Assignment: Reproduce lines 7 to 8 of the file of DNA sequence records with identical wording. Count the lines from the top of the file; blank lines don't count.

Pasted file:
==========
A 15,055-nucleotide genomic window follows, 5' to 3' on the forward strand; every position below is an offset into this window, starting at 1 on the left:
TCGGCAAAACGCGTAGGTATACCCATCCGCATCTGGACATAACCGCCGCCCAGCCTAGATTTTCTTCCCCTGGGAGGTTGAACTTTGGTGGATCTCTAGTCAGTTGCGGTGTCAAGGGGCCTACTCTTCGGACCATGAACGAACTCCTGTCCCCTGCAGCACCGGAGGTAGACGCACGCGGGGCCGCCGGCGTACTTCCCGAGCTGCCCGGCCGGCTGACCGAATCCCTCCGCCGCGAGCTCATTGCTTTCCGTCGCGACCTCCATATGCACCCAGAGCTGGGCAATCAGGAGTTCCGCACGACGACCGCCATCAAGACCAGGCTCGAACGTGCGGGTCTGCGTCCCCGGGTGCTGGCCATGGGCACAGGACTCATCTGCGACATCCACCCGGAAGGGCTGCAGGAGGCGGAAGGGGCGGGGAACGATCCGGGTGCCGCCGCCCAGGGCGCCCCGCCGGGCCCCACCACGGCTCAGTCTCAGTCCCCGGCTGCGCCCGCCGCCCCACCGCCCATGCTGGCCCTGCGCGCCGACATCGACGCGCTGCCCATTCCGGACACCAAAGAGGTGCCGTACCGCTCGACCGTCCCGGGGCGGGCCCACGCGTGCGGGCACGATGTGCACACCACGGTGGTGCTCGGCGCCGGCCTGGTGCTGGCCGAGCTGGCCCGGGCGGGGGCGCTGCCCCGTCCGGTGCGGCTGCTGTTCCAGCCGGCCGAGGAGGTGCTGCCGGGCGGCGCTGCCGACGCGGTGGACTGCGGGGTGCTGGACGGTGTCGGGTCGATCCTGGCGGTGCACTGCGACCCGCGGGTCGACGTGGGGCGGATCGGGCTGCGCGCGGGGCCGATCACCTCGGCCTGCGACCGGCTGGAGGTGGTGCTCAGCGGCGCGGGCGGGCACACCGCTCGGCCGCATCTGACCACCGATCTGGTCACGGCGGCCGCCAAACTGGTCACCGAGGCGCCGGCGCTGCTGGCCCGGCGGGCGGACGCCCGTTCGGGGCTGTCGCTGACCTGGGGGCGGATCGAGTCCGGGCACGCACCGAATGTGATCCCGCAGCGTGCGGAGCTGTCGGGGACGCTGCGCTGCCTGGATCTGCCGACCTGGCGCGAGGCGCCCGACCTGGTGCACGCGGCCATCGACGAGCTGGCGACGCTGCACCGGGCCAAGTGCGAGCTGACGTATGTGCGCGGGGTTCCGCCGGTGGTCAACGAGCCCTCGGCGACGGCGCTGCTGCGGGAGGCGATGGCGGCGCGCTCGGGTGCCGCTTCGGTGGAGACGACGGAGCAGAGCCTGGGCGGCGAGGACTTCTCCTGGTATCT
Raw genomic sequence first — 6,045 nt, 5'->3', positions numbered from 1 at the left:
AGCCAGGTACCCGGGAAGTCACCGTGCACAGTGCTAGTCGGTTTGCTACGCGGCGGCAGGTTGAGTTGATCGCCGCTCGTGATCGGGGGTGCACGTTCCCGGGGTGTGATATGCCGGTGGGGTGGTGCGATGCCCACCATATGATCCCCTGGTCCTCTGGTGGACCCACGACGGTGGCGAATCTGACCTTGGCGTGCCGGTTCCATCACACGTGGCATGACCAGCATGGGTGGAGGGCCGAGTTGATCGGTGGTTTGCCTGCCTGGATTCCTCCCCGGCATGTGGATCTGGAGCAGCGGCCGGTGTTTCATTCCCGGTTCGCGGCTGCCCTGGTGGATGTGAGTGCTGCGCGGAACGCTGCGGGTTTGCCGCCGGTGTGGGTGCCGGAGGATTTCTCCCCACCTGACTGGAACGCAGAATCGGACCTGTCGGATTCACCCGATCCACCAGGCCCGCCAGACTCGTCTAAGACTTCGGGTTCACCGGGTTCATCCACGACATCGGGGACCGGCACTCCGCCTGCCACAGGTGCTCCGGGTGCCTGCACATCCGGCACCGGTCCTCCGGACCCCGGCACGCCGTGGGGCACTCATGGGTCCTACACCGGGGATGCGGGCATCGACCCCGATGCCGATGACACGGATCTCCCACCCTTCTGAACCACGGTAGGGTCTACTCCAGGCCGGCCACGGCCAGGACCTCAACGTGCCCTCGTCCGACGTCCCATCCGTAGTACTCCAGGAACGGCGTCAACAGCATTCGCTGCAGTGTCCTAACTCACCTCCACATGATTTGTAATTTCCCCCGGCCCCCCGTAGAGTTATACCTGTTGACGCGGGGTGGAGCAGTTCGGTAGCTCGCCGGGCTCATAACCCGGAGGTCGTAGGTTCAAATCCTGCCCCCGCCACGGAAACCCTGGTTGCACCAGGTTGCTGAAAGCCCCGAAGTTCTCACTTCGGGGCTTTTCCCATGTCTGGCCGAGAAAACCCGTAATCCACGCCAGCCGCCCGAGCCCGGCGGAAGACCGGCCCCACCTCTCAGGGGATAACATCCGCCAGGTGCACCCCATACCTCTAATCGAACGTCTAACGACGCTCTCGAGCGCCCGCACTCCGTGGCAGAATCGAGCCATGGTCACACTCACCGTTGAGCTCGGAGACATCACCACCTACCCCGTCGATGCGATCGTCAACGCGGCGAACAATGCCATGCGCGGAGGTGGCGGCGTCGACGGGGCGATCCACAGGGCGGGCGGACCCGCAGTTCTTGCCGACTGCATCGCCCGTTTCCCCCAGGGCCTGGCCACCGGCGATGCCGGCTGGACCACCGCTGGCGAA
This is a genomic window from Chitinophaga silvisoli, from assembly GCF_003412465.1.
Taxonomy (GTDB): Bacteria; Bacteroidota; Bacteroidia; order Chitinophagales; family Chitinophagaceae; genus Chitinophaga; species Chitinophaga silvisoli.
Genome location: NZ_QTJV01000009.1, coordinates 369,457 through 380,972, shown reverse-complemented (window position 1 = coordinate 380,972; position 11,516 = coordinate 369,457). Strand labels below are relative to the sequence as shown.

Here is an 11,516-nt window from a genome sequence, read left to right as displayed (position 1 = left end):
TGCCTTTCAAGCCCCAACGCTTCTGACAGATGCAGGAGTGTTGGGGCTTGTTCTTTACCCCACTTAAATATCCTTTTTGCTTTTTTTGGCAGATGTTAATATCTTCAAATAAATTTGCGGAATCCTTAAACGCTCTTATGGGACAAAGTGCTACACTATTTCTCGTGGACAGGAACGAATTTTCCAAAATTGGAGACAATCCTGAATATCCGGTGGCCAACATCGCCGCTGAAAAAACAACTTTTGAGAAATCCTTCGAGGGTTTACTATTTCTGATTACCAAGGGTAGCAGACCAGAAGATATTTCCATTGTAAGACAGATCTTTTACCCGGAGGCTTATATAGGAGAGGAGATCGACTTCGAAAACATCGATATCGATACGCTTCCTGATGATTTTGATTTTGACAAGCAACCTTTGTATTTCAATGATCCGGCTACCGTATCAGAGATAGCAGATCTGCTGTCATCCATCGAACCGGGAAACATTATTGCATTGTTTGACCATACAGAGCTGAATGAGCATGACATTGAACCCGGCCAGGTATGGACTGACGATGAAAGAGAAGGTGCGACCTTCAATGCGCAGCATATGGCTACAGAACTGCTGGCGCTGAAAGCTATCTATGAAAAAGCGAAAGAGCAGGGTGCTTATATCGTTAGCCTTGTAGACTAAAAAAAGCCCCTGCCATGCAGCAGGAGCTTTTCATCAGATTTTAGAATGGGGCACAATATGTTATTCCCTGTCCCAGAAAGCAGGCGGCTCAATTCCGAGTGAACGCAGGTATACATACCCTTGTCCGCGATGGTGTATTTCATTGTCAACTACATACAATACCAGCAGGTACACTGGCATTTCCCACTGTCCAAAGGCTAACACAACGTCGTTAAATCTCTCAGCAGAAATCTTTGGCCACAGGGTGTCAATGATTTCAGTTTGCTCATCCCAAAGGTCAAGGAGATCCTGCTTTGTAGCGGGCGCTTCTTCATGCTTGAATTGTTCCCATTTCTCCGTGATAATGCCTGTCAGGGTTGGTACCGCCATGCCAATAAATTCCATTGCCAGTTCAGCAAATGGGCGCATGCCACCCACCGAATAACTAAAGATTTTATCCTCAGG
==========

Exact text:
Genome location: NZ_QTJV01000009.1, coordinates 369,457 through 380,972, shown reverse-complemented (window position 1 = coordinate 380,972; position 11,516 = coordinate 369,457). Strand labels below are relative to the sequence as shown.

Here is an 11,516-nt window from a genome sequence, read left to right as displayed (position 1 = left end):